And here is where we get to perhaps the most disappointing moment in the entire game: the climax. After a fight a rather uninspired boss battle where the focus is less on the big baddie and more on the annoying minions, there is a cutscene that promises bigger and better things (namely vehicular combat), but then you are thrown back to the main menu and that's it. I actually had to go back and check to make sure that it wasn't due to the game's difficulty only being on normal that caused me to miss out on the rest of the story, or that I was probably playing the first episode in some mini-series like Alan Wake or something, but no - that's it. 

From all the boasting that the developers of the game had been making, you would think that the game would last more than just a little over 4 hours. This wouldn't be that big of an issue if it wasn't for the fact that the only hint of replayability value comes from trying to reach the top of the built-in leaderboards with points and achievements that are achieved throughout the game. 



With all the promise that the game had with its incredible engine, nostalgiac gameplay mechanics, and strong attention to the entertaining parameters of a cyberpunk reality, it is just plain disappointing that they weren't able to wrap that up with a well-rounded storyline. I am not saying that you need a masterful script in order to make a great first-person shooter - I am sure the majority of fans don't even remember the story to Quake? But when you rely on the obnoxious use of graphic novel-style cutscenes which more games seem to be using nowadays - you have a great engine, USE IT! It's like the developers didn't think anyone would notice the blatant attempt at setting up some sort of sequel before they found out whether or not the game will be a success in the first place. Give me a break. The cutscenes don't even make much sense - it feels as though they were just shoved in there as an afterthought because they needed something for the loading screens besides a blue bar. You would think that with the help of some of the people behind The Witcher that it would translate to a better narrative.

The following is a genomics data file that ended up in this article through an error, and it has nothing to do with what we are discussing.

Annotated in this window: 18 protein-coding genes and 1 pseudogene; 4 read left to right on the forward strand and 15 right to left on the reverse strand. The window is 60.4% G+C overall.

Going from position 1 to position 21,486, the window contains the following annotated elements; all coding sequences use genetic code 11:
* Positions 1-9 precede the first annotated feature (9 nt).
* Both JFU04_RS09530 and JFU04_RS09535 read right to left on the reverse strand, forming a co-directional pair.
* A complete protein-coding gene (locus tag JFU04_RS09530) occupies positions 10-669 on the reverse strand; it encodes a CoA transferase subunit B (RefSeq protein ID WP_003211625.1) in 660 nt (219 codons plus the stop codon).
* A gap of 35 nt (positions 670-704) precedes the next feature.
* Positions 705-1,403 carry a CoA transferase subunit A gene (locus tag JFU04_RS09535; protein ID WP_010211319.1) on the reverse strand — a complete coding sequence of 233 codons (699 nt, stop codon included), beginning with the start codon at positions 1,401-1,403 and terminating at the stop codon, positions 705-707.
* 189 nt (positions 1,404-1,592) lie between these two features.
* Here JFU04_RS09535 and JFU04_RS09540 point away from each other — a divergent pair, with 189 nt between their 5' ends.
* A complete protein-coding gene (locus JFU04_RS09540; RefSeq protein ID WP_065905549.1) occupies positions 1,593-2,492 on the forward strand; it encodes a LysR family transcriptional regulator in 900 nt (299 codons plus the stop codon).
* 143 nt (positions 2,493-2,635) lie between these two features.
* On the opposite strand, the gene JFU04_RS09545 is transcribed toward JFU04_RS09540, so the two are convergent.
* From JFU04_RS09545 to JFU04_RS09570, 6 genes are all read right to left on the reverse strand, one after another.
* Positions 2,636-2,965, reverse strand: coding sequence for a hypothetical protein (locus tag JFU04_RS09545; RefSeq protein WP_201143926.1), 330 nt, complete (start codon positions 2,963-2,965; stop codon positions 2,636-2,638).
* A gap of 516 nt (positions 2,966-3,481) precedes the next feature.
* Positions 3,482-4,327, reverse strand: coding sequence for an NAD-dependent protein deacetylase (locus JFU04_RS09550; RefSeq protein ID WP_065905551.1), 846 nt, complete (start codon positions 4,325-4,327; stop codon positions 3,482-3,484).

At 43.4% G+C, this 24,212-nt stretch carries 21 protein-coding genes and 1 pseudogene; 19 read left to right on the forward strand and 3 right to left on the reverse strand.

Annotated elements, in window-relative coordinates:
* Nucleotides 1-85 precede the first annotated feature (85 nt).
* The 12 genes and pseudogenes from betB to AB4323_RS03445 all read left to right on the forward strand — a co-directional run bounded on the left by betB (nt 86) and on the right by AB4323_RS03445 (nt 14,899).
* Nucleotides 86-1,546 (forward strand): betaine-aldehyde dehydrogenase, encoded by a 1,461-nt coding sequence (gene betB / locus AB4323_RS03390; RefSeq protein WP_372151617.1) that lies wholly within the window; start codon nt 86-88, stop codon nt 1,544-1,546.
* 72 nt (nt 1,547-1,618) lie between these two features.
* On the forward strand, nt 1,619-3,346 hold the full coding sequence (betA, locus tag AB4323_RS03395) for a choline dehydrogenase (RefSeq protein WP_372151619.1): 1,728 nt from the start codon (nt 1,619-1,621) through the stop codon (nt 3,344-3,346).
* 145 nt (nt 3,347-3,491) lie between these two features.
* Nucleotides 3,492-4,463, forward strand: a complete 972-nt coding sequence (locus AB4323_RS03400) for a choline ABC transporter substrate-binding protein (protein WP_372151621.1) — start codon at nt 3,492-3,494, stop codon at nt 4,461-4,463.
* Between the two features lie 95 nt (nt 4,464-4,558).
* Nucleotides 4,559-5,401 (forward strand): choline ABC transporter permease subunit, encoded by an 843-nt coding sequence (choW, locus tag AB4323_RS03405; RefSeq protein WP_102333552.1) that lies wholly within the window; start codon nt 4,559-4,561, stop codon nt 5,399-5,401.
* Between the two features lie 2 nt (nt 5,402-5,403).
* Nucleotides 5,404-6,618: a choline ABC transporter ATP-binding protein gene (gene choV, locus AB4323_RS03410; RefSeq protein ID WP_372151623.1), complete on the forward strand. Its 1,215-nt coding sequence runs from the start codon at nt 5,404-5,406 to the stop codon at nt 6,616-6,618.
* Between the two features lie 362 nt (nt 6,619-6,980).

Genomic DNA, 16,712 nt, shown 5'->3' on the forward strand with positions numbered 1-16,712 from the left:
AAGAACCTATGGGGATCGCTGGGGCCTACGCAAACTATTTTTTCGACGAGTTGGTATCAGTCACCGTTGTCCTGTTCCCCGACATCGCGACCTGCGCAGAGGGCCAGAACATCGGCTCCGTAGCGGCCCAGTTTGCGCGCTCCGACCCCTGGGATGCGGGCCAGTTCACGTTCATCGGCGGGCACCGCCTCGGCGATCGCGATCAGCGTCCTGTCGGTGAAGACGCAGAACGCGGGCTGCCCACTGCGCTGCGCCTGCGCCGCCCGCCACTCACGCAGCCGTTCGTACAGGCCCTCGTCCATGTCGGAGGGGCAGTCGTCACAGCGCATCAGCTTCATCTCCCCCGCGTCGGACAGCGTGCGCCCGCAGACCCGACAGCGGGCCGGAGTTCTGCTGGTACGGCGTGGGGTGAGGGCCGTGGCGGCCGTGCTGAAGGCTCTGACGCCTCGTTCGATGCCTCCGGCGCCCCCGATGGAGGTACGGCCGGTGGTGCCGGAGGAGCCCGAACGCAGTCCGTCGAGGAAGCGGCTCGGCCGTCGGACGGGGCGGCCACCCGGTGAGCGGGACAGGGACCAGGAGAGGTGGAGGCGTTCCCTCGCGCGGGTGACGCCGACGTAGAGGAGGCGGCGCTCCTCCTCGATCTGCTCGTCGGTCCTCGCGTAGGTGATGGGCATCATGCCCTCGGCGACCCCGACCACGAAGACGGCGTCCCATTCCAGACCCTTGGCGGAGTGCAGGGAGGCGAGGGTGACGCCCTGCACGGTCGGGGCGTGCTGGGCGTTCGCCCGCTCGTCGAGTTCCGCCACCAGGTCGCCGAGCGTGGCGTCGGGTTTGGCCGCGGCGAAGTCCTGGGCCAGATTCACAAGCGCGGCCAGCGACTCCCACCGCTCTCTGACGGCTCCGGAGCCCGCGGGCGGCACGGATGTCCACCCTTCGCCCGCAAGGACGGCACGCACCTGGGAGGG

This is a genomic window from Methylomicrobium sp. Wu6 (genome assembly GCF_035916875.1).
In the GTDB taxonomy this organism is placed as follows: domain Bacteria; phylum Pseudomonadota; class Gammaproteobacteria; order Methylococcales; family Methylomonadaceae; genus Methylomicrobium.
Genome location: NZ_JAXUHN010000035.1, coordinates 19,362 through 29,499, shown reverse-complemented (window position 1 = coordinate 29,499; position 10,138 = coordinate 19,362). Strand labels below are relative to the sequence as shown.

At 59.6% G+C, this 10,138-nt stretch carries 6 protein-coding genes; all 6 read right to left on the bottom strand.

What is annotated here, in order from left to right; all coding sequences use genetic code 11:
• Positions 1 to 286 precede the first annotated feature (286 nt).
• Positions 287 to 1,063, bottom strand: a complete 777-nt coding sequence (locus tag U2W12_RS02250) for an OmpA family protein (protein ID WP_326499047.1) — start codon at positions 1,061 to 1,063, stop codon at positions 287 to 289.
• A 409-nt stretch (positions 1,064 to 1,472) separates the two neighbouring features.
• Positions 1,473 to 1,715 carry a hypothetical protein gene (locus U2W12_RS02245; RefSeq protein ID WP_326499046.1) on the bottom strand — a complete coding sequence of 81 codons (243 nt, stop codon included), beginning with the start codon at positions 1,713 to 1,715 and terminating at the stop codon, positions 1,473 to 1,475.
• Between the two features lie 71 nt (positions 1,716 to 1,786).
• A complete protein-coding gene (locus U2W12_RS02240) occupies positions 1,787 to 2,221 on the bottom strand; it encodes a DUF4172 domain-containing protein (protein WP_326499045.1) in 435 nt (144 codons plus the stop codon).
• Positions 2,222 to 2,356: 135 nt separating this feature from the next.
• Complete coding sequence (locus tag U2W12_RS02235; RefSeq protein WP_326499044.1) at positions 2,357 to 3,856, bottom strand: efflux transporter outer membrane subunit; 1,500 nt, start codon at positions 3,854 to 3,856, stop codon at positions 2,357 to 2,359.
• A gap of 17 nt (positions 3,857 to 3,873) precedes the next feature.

This may bother me more than other fans of the genre simply by the fact that I like to put story on a pedastal when it comes to critiquing a lot of games because it is really what helps me figure out how long I will be playing this game and if I will be revisiting it in the future. If all you are looking for is a brain-dead game that lets you blow everything up with one hell of an engine to ooh and aww about, Hard Reset may be exactly what you are looking for. However, if you are on the hunt for something original with a great story attached, then you would be best to look elsewhere. I guess I shouldn't have expected a lot coming into this game, but that is a rather weak argument when the bar has been set higher elsewhere.

With only a tiny level of variety in enemy robots and truthfully uninspired gameplay that can get kind of dull after a while, the asking price of $30 seems a little higher than expected compared to the content in games that can be had for less. Let's hope the next outing by Flying Wild Hog impresses in more than just a couple departments. If they can pair a great story with the same great engine, we are looking at the next hottest developer in the industry.

6 / 10